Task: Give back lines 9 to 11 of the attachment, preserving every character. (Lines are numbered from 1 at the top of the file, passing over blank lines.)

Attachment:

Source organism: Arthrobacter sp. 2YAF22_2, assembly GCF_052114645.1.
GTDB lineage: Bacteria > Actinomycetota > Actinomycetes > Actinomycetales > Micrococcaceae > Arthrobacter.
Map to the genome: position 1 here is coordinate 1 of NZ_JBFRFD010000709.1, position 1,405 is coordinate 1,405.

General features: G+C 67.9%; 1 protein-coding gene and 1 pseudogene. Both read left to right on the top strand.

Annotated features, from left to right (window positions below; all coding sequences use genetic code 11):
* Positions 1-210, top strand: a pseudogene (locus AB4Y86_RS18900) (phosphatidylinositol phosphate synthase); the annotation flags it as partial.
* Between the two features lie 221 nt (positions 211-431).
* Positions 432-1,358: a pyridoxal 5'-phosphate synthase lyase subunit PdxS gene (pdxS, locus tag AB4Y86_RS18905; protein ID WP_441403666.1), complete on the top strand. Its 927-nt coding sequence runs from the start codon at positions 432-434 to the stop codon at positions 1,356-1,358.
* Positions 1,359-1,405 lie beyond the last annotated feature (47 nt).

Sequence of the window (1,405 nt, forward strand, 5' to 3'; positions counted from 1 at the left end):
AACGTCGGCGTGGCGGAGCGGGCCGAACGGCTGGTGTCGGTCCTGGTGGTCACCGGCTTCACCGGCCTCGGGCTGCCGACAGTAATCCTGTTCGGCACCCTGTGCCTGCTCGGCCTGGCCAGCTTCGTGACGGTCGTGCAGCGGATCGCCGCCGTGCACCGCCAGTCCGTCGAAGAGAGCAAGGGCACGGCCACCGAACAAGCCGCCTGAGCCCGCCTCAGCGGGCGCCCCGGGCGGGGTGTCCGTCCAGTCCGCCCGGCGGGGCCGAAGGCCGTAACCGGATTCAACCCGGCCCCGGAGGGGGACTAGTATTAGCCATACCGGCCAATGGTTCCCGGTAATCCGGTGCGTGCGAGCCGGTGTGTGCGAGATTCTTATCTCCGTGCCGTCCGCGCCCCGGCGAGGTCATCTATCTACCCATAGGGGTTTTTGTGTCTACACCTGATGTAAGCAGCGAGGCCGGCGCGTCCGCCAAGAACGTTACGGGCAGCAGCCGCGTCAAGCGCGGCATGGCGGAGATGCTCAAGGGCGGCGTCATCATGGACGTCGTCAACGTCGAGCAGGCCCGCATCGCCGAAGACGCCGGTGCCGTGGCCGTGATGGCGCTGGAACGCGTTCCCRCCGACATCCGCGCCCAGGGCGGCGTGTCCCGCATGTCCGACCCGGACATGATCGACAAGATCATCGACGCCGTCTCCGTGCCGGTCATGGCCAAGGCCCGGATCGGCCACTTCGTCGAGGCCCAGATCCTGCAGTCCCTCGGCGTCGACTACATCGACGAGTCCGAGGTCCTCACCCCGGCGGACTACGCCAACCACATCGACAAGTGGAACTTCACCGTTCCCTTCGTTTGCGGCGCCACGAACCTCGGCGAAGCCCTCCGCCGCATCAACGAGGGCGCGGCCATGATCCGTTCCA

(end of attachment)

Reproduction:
* Positions 1,359-1,405 lie beyond the last annotated feature (47 nt).

Sequence of the window (1,405 nt, forward strand, 5' to 3'; positions counted from 1 at the left end):
AACGTCGGCGTGGCGGAGCGGGCCGAACGGCTGGTGTCGGTCCTGGTGGTCACCGGCTTCACCGGCCTCGGGCTGCCGACAGTAATCCTGTTCGGCACCCTGTGCCTGCTCGGCCTGGCCAGCTTCGTGACGGTCGTGCAGCGGATCGCCGCCGTGCACCGCCAGTCCGTCGAAGAGAGCAAGGGCACGGCCACCGAACAAGCCGCCTGAGCCCGCCTCAGCGGGCGCCCCGGGCGGGGTGTCCGTCCAGTCCGCCCGGCGGGGCCGAAGGCCGTAACCGGATTCAACCCGGCCCCGGAGGGGGACTAGTATTAGCCATACCGGCCAATGGTTCCCGGTAATCCGGTGCGTGCGAGCCGGTGTGTGCGAGATTCTTATCTCCGTGCCGTCCGCGCCCCGGCGAGGTCATCTATCTACCCATAGGGGTTTTTGTGTCTACACCTGATGTAAGCAGCGAGGCCGGCGCGTCCGCCAAGAACGTTACGGGCAGCAGCCGCGTCAAGCGCGGCATGGCGGAGATGCTCAAGGGCGGCGTCATCATGGACGTCGTCAACGTCGAGCAGGCCCGCATCGCCGAAGACGCCGGTGCCGTGGCCGTGATGGCGCTGGAACGCGTTCCCRCCGACATCCGCGCCCAGGGCGGCGTGTCCCGCATGTCCGACCCGGACATGATCGACAAGATCATCGACGCCGTCTCCGTGCCGGTCATGGCCAAGGCCCGGATCGGCCACTTCGTCGAGGCCCAGATCCTGCAGTCCCTCGGCGTCGACTACATCGACGAGTCCGAGGTCCTCACCCCGGCGGACTACGCCAACCACATCGACAAGTGGAACTTCACCGTTCCCTTCGTTTGCGGCGCCACGAACCTCGGCGAAGCCCTCCGCCGCATCAACGAGGGCGCGGCCATGATCCGTTCCA